04- Family-Maternal Side (10)
I inherited most of my Mother's writing. She had done much of her writing on PC's and DOS on the old five inch floppies. In transferring the files from DOS to Macintosh and from Word to OpenOffice, some of the formatting was lost. Someday, I may go back and edit this further but for now, I am posting as is with the formatting problems intact.
THE STORY OF MY LIFE
This is going to be a very bitter and angry book. I
don't know why anyone would want to read it. My advice, is to
throw it in the wastebasket. I have lived for over seventy-
five years, and each year I have grown more angry, resentful,
hateful. I can't imagine why I have such a wonderful husband,
who never fails to tell me he loves me each day--usually many
times. When I ask him "Why?" as I usually do, he answers,
"Because you are a sweet little darlin.'" I always tell him I
am not sweet, and he answers that he ought to know because he
has lived with me for all these years, (now 28), and he knows
how generous, kind, and considerate I am. Of course, that
sounds great. He has always been one to uplift me and build
my self-esteem. I know he is sincere, but it is almost
impossible for me to believe that he really can see anything
sweet, kind or generous in me. I am a very hateful person.
Surely no one can be anything other than evil, and be so
full of hate as I am. I hate everything. I hate almost
everybody. I hate the wind. I hate the cold. I hate the
heat. I hate the dust. I hate the insects. I hate hay
fever. I hate headaches. I hate to work. I hate injustice
and pain, and fear, and heartache, and disappointment, and all
the things that make people unhappy. It's a screwd-up world.
It's a mess!
Everybody other than me, is a damn-fool. Come to think
of it, I am a damn-fool, too. That doesn't make it any easier
to stand all the other damn-fools. I don't like anybody. I
don't even like kids. I don't like dogs. I don't like cats,
and I don't like old people. No one could possibly be a sweet
darlin' who doesn't like kids and old people. Is there
anything I do like? Yes, I like rivers and trees, and horses,
and goats, and deer, and wolves, and birds. I like good music-
-just the kind I like. I like kindness, neatness,
consideration, good judgment, intelligence, information. I like striving for excellence--in others. I don't want to
strive for anything.
Maybe my liking for kindness was learned from my mother.
I resent my mother, because she never showed any affection for
me, or approval. I resent that very much. On the othr hnad,
I recognize that she was a very fine and wise woman. My dad
was brilliant--and crazy--but my mother was wise. I remember
when we lived at the "Green Place," where there were no
screens on the doors, how my mother used to hate the flies.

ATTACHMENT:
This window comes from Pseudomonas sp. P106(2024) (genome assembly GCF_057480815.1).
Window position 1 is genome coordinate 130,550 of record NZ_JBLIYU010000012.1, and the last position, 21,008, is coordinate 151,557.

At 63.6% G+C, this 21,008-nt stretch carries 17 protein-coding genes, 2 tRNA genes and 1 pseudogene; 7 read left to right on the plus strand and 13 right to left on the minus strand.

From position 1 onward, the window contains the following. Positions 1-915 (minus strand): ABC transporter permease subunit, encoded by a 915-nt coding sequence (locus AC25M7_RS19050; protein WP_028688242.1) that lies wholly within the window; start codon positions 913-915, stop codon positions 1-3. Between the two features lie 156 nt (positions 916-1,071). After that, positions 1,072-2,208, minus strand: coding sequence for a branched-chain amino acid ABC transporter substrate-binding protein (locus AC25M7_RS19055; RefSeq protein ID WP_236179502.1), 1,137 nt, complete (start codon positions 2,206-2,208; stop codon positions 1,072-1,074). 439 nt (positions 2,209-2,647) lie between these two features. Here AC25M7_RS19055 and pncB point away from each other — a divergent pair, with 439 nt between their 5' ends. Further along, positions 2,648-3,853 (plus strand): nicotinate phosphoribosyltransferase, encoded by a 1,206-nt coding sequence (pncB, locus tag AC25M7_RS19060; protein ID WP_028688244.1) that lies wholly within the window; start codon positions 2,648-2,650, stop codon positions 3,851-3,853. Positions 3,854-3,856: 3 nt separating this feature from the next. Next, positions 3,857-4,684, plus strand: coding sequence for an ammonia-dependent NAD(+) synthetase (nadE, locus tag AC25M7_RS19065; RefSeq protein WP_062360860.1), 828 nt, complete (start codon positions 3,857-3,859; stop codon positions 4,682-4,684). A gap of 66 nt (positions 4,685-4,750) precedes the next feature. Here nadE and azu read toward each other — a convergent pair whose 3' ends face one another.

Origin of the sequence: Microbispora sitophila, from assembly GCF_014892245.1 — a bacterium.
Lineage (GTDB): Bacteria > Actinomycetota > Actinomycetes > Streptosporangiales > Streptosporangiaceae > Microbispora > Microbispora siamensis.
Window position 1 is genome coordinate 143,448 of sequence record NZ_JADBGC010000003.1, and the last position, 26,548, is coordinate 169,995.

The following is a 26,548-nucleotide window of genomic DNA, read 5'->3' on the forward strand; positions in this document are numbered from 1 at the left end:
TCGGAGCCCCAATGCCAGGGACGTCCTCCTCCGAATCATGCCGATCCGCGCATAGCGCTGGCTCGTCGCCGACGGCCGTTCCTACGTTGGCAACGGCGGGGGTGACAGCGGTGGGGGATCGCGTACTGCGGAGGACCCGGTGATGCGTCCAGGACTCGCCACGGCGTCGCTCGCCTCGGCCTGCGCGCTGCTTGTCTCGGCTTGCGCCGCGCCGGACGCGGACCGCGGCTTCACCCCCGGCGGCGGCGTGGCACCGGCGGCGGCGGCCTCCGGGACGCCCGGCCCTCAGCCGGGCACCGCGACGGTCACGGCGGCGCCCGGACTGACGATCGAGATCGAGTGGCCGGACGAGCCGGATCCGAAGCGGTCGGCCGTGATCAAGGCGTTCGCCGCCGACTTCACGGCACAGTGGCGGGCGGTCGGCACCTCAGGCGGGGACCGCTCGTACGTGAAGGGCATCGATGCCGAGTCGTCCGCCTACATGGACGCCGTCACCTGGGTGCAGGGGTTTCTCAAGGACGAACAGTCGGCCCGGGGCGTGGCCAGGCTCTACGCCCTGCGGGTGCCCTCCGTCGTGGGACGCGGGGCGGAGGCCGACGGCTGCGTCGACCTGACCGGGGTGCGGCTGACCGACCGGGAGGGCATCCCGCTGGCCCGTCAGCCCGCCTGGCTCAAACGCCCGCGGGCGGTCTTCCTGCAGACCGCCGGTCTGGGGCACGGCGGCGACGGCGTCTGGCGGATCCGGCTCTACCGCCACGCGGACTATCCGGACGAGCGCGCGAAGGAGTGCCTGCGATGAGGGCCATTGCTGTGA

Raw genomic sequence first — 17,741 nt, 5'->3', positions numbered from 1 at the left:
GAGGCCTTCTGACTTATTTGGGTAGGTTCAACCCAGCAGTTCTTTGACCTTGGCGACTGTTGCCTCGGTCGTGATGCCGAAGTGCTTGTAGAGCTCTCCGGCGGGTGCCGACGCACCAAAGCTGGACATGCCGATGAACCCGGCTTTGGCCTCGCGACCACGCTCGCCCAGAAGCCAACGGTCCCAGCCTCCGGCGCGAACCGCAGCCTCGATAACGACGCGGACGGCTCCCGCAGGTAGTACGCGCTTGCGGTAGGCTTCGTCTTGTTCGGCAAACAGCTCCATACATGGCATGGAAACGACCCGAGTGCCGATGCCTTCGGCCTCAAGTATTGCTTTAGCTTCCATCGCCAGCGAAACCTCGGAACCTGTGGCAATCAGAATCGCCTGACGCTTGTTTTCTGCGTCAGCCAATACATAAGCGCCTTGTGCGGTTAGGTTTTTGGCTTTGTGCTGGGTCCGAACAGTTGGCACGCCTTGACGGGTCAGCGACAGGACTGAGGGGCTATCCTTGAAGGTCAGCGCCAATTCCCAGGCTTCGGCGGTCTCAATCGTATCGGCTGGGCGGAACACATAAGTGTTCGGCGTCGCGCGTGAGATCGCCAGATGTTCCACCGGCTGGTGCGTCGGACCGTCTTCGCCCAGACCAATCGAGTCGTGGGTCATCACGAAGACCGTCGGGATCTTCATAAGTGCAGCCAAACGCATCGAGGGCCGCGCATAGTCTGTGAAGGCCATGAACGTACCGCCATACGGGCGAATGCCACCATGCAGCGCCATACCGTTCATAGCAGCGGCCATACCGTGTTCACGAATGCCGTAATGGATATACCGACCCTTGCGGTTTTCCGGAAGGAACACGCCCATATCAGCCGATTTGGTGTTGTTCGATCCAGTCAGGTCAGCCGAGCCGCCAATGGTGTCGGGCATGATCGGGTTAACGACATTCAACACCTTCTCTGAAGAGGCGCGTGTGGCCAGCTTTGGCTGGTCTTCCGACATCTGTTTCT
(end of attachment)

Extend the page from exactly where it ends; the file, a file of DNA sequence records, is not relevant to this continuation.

She would keep the doors closed until she almost roasted in
the hot summer time, in order to shut out a few of the flies.
Even hating them so, she would shudder and remark about how
burning was too bad for any living thing, when my dad would
get up in the morning, while the flies were immobilized all
over the ceiling, and take a lighted piece of paper and burn
them. Also, even though my mother hated ticks to the point
that she would literally get sick when she saw one, she
didn't want any of us to put them in the fire. That was
really the only way we could be at all sure they would be
killed, as they are almost impossible to kill any other way.
Anyhow, these things go to show how exceptionally kind my
mother was. She didn't want anything, however menacing, or
excecrable, to suffer. I guess I got some of that from her.
I hate to see anything suffer. I guess that's why I don't
like this world. It consists mostly of suffering. I can't
understand why people go on having kids. Seems to me the
worst sin anyone could commit.
How or why a gentle, intelligent woman, like my mother
ever married, or lived with a man like my dad, I will never
understand. He was mean, ill-tempered, and disageeable. He
could be very charming, and he seemed to know everything.
That wasn't just my opinion. People used to love to come to
our house and eat brown beans, and mama's lightbread, instead
of the good food they could have had in their own homes--that
is, when we had beans and the flour for mama to make
lightbread. Many times we didn't. On the occasions when we did have this much, people came as often as they could, from
miles around, to eat and listen to my dad. He could be very
interesting, and as I said, very charming. He certainly was a
different man when other people were around, than he was when
we were alone. If we ever happened to say anything the least
bit derogatory about him in the presense of any of these
people, including my sister-in-law, Annie--Deb's wife--they
would insist that we were just angry because he wanted us to
"do right." Ha! Little he cared what we did, as long as we
kept out of his way; didn't cause him any trouble. And those
same people who admired him so much and basked in his charm,
would have been appalled, probably, if they had known that as
soon as they were out of our door and on their way home, my
dad couldn't vent his contempt for them enough. They were all
Mama, even though she was a gentle and wise person,
didn't seem to be able to stand us kids any better than dad
could. She couldn't even stand to have us in the house to
help with the constant work of cleaning, mending, washing, and
cooking when she had anything to cook. She wanted us to carry
the water needed, and she wanted us to carry in wood, and cut
it too, when dad wasn't in the mood. Occasionally, she would
allow one of us to bake a cake, or do some other chore in the
kitchen, if she could be in some other room.
She wanted us to help with the gardening, when there was
a garden, the harvesting from that garden when there was a